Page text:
Dreamville staff (from left to right: Raeana Roberson, Matthew “Matty P” Robinson, Adam Rodney, Derick Okolie, Mwango “MK” Kasote, Scott “Lazer” Lazes, Felton Brown)
J. Cole revealed he was an executive on his 29th birthday.
On January 28, 2014, physical copies of a compilation album titled Revenge of the Dreamers were placed on the seats awaiting the arrival of ticket holders inside the Theater at Madison Square Garden. That night, Cole coupled his performance with an announcement: he was forming a record label.
Five years later, Dreamville has become home for an eclectic group of creatives. Its first signee, Bas, has developed into a rapper with international influences. Witty wordsmith J.I.D. is poised to become one of hip-hop’s leading lyricists. EarthGang’s high-energy performances are balanced out with Ari Lennox’s sultry ballads. Cozz’s aggressive approach complements the thought-provoking verses from Lute and Omen.
But behind the artists is a seven-person staff dedicated to maximizing their success.
Dreamville’s headquarters is located in Brooklyn. The family-like acceptance that permeates every interaction began with the bond between Cole and his college friend-turned-manager, Ibrahim Hamad.
Over the past half-decade as the company’s president, Hamad has established a company culture that prioritizes creating a long-lasting impact over capitalizing on popular trends.
“When you start at the bottom and grow slowly, it allows you to take the long road,” Hamad said. “We always say, ‘Don’t skip any steps,’” Director and Head of Film, Scott “Lazer” Lazes added.
Each team member plays their role with confidence. Head of Operations Mwango “MK” Kasote, who has been a part of the Dreamville team since its inception, handles the label’s day-to-day operations including distribution, finance, and HR. Director of Brand Marketing and Artist Liaison Matthew “Matty P” Robinson leads the charge in getting maximum visibility for the company.
Robinson notes that Dreamville prides itself on catering to its core fan base. Throughout the years, fans have had a literal front-row seat to watch the development of each artist, from performing at small club shows to arenas.
“The vision [for the label] was to sign like-minded artists, and create music that resonates and inspires, whilst enriching our communities,” said Kasote.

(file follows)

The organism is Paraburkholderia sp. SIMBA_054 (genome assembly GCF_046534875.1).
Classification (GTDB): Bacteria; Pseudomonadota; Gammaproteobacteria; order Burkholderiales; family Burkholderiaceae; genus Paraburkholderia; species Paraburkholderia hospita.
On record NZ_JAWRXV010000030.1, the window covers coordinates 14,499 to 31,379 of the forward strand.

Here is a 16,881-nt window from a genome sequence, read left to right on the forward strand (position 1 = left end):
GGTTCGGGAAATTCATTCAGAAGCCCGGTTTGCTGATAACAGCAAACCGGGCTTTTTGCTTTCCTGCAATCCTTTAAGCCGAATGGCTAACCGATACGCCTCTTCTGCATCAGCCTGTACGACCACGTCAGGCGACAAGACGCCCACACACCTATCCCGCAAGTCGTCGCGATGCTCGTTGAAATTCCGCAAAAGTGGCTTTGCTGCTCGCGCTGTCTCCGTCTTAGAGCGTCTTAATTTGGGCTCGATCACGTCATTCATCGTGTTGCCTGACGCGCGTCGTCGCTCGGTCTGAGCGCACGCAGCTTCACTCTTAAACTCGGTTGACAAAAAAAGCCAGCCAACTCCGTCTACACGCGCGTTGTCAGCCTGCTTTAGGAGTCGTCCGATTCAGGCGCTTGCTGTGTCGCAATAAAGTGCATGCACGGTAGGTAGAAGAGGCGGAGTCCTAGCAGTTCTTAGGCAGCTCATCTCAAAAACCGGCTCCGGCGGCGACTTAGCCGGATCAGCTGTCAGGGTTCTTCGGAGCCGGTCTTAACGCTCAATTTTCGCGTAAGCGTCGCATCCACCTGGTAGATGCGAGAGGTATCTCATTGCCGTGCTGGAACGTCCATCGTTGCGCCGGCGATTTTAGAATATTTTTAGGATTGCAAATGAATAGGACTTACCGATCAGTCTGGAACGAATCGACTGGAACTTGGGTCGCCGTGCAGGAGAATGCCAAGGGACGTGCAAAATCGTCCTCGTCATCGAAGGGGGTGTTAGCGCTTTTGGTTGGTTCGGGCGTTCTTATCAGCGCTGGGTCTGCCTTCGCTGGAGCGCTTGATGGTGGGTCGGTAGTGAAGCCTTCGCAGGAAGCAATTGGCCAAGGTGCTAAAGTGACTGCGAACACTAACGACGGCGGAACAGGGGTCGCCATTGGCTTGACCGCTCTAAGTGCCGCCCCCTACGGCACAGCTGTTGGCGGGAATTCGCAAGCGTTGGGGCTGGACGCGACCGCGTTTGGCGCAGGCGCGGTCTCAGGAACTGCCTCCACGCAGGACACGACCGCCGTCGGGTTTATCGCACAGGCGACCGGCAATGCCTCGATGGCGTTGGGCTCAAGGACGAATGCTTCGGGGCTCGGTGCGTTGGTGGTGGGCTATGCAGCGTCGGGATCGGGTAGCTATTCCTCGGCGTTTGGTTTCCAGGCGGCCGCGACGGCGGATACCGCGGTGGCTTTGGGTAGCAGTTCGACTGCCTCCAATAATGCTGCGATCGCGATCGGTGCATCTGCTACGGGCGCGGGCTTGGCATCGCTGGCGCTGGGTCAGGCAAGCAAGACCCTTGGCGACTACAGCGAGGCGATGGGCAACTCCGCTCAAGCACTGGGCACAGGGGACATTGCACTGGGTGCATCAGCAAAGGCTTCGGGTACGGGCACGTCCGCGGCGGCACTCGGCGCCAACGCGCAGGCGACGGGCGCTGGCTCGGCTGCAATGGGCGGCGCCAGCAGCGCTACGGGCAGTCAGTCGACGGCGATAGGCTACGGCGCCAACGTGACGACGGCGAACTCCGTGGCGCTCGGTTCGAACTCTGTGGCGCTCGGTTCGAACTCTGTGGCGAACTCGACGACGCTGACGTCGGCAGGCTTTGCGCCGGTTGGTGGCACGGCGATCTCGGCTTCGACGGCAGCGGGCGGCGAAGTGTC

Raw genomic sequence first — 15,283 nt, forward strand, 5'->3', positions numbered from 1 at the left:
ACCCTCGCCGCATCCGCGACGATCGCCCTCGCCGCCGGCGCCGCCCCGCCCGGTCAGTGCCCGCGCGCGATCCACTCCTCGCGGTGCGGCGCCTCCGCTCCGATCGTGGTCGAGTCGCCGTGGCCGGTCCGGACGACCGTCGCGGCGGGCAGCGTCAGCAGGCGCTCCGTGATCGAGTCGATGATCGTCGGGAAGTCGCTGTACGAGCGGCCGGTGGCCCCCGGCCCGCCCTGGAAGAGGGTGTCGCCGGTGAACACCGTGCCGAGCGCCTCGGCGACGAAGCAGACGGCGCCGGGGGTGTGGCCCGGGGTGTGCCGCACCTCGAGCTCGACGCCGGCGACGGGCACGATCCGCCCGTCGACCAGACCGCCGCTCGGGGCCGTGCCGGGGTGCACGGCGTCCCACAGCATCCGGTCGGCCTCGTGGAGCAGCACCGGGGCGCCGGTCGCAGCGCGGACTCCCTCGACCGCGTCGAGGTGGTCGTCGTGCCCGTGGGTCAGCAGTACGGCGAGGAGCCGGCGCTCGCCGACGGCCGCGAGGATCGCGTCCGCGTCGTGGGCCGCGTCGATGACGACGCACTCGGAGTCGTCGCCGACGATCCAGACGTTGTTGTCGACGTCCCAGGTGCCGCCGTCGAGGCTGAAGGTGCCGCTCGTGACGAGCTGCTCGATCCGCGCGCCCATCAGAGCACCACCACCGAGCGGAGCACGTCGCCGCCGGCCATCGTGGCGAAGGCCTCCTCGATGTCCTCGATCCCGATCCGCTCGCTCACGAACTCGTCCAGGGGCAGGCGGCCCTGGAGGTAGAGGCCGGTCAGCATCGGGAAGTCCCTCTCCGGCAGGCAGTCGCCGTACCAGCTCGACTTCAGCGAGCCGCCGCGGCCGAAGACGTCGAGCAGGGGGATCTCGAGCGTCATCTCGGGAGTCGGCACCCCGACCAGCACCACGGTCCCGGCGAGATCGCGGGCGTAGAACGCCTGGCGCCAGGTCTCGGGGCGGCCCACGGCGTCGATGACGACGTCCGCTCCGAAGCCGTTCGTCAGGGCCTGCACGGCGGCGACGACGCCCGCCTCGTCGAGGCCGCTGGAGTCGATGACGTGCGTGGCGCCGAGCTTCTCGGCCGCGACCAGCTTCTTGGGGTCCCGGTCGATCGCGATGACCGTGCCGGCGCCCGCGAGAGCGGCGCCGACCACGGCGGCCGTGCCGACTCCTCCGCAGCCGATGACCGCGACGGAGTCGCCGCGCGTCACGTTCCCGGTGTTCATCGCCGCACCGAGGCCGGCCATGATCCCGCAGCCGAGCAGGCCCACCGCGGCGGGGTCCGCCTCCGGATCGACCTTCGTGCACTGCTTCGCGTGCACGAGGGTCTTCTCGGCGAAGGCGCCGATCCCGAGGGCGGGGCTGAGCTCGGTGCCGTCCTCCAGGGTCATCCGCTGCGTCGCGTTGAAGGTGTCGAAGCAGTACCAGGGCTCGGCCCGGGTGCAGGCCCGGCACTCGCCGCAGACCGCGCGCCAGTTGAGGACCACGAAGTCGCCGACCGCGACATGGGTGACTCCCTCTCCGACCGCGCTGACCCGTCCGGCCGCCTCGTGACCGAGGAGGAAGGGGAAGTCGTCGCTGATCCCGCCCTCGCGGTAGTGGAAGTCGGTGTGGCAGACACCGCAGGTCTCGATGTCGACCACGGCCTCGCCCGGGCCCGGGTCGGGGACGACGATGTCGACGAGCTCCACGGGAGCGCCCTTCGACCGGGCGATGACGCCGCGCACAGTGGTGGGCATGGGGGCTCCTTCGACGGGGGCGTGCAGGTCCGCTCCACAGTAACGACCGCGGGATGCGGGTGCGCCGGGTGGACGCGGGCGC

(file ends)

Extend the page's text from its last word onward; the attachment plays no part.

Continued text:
It took seven months for Dreamville’s compilation album, Revenge of the Dreamers III, to hit streaming services. In January, the label invited a select group of artists and producers to collaborate with their roster at Tree Sound Studio in Atlanta. There was one goal: create as much music as possible.
From left to right: Ibrahim Hamad, J. Cole
Those who received their digital invitations proudly shared them on social media. Vince Staples, Ty Dolla $ign, T.I., Smino, Guapdad4000, and DaBaby are just a few of the artists who the compilation’s final cut. Despite Cole’s ability to reach platinum status without features or production help, indulging in a compilation was like extending an olive branch to the rest of the industry.
“Some people look at us as if we’re a label who’s off to ourselves and that we don’t really f*** with people,” A&R Matt McNeal said. “We f*** with a lot of people in the industry. It was about getting those people together to start working.”
For 10 days, McNeal oversaw the development of the album. He says his initial goal was to showcase the label’s talent to others within hip-hop’s sphere. Achieving commercial success was a bonus.
“I knew during the sessions we had a number one album,” Derick Okolie, Head of Marketing and Strategy, said.
Revenge of the Dreamers III debuted at No. 1 on the Billboard 200 chart, moving 115,000 equivalent units. For many of the artists on the compilation, it was their first chart-topping and gold status-earning release. Its accompanying 30-minute documentary, produced by Lazer, garnered over 2.5 million views since its release in July.
First Year Festival
In April, 40,000 people found their way to Dorothea Dix Park in Raleigh for J. Cole’s inaugural Dreamville Festival. Thousands had waited since September 2018 to experience the fest. Though the threat of Hurricane Florence was the reason for the six-month postponement, all was forgotten when gates finally opened.
Creative Director Adam Rodney and Senior Art Director Felton Brown were satisfied with the event. In an interview with Forbes, the two revealed that the delay allowed ticket sales to quadruple from their initial goal of 10,000. All 40,000 tickets sold out before the line up was announced.
Now that the team has established its roster, Brown says Dreamville will focus its efforts on implementing more social impact initiatives.
“At the center of all this is a story,” Rodney, who is also a silent partner in the company, explained. “We’re going to continue to tell the story through the music, as well as find other mediums to tell the same story.”
Enter Raeana Roberson. As Fashion Director, Roberson is leading the charge to expand the label’s apparel business beyond the current merchandise pieces available. Her vision mirrors Rodney’s – to ensure Dreamville is as well-represented in other industries as it is in music.
Within the past five years, Dreamville’s staff has helped establish an entity that is equipped to endure the long-haul. Though it’s unknown what endeavors the company will venture into, each team member will likely be ready and willing to execute on all fronts.
”Dreamville is a place where our dreams live and our fears die,” Robinson added. “We started this as a family and we’ll end it as a family.”